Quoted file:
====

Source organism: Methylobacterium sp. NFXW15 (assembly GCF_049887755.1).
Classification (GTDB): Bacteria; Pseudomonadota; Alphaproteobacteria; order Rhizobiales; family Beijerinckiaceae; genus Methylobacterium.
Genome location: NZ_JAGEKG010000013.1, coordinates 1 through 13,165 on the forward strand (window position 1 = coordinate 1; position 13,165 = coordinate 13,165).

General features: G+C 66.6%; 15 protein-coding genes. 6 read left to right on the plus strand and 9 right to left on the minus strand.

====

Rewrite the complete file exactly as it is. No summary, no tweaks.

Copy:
Source organism: Methylobacterium sp. NFXW15 (assembly GCF_049887755.1).
Classification (GTDB): Bacteria; Pseudomonadota; Alphaproteobacteria; order Rhizobiales; family Beijerinckiaceae; genus Methylobacterium.
Genome location: NZ_JAGEKG010000013.1, coordinates 1 through 13,165 on the forward strand (window position 1 = coordinate 1; position 13,165 = coordinate 13,165).

General features: G+C 66.6%; 15 protein-coding genes. 6 read left to right on the plus strand and 9 right to left on the minus strand.